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Airport Agency Plugs Budget Gap

June 19, 2002|JENNIFER OLDHAM | TIMES STAFF WRITER

The double whammy of increased security costs and lost concession revenue brought on by the Sept. 11 terrorist attacks caused a $100-million shortfall in the 2001-2002 budget for the city agency that operates Los Angeles International Airport, officials reported Tuesday.

Officials met the shortfall by cutting other expenses and by tapping a healthy reserve, but uncertainty about the cost of complying with new federal aviation security laws could strain the airport agency's $790-million budget for the fiscal year that begins July 1. The plan is 19% greater than the $663-million budget for 2001-2002.

"Security is really driving everything we do," said Karen Sisson, the Airport Commission's chief financial officer. "It's impacting most every other objective we might have."

New security rules instituted after the skyjackings, including one that allows only ticketed passengers beyond checkpoints, forced concession revenue--the airport agency's second-biggest moneymaker--down 35% in 2001-2002.

The drop-off in concessions--which was not as severe as expected--spurred the agency to cut its budget by 16%, in part by instituting a hiring freeze and temporarily suspending all capital improvement projects.

Security costs almost doubled to $78 million in 2001-2002, including paying overtime to airport police officers, reimbursing the LAPD for additional personnel and operating a remote lot where people could pick up and drop off passengers while the central terminal area was closed. In the three days the airport was closed immediately after the attacks, security costs totaled $2.6 million.

Despite these costs, the airport agency said it will emerge relatively unscathed because it was able to reduce other expenses, dip into cash reserves and increase landing fees to make up for the shortfall. Strong cash reserves, gleaned in part from years of growth in concession sales before Sept. 11, and virtually no debt also helped the agency weather the effects of the terrorist attacks.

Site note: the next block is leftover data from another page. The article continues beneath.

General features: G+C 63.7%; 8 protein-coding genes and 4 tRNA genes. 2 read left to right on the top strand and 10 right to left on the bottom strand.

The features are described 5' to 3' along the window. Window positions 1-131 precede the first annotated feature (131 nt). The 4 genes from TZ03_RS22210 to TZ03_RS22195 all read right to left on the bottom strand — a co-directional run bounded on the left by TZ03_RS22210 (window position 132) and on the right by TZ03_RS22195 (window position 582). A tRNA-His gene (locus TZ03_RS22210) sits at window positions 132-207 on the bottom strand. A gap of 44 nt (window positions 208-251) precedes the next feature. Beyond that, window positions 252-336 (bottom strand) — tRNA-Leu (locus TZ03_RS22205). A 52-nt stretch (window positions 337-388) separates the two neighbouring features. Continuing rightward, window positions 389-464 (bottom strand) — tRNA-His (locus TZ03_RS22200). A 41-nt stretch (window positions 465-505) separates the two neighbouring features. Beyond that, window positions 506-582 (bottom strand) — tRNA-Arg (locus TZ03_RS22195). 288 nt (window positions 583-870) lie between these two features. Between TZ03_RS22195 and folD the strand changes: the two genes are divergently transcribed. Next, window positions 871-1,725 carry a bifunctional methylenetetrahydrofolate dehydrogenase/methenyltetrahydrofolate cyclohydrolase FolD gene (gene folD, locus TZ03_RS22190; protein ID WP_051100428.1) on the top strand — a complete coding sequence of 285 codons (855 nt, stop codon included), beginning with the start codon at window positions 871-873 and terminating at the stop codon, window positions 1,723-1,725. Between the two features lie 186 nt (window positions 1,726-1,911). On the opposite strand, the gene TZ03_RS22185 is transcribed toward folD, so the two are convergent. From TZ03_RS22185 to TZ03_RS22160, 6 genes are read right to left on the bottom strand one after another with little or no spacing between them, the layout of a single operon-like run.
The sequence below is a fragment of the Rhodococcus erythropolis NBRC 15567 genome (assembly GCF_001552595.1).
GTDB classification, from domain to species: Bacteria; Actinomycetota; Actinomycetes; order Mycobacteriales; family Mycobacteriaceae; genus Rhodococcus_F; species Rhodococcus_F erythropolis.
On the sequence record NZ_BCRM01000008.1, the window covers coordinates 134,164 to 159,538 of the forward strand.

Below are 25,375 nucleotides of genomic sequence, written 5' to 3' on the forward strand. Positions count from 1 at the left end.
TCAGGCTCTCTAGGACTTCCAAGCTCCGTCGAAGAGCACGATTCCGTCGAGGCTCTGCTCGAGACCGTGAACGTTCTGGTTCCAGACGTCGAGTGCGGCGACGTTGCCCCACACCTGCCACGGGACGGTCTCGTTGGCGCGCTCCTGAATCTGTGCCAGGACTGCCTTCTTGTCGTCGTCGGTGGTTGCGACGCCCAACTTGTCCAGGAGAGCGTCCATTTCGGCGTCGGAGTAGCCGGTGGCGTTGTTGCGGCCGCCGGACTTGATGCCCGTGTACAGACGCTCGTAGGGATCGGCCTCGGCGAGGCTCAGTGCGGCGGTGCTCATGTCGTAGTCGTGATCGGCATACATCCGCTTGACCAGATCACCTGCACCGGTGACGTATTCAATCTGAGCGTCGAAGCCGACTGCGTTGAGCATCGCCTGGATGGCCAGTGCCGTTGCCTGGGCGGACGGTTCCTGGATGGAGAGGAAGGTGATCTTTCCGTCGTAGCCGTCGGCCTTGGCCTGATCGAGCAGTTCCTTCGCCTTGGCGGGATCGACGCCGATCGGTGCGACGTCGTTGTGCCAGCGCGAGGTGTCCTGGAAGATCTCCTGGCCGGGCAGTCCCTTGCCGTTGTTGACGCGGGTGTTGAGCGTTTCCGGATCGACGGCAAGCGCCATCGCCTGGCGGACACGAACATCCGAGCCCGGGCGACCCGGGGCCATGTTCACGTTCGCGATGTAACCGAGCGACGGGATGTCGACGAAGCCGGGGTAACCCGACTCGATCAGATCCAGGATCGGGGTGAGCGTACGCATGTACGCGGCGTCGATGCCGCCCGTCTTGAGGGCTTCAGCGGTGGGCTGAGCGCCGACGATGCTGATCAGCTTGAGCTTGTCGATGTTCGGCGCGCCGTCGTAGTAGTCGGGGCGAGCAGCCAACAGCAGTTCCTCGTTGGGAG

"We're going to finish the year much better than anyone predicted," Sisson said during a presentation to the airport agency Tuesday. "We're in a good position when compared with other airports."

The agency made up for the $100-million shortfall in 2001-2002 by reaping $68 million in savings from in-house cost-cutting and by taking $32 million from its reserves. These reserves were replenished recently when the city received a $35-million reimbursement from the federal government for construction costs on Taxiway C. The airport agency was able to apply for the funds after Mayor James K. Hahn lifted a ban on accepting federal grant money earlier this year.

The financial effect brought on by the terrorist attacks will continue to be felt in the new budget, Sisson said. Concession revenue is projected to be down 30%. Airline revenue, the airport agency's largest moneymaker, however, is expected to increase 22%--in part due to an increase in landing fees imposed earlier this year to cover the increased security.

Security costs are expected to nearly double from $35 million last year to $68 million to allow the agency to hire police officers, pay increased insurance premiums and compensate consultants studying how to redesign airport facilities to comply with new aviation security laws.

Those laws could conceivably add even more expenses to the agency's 2002-2003 budget, Sisson said.

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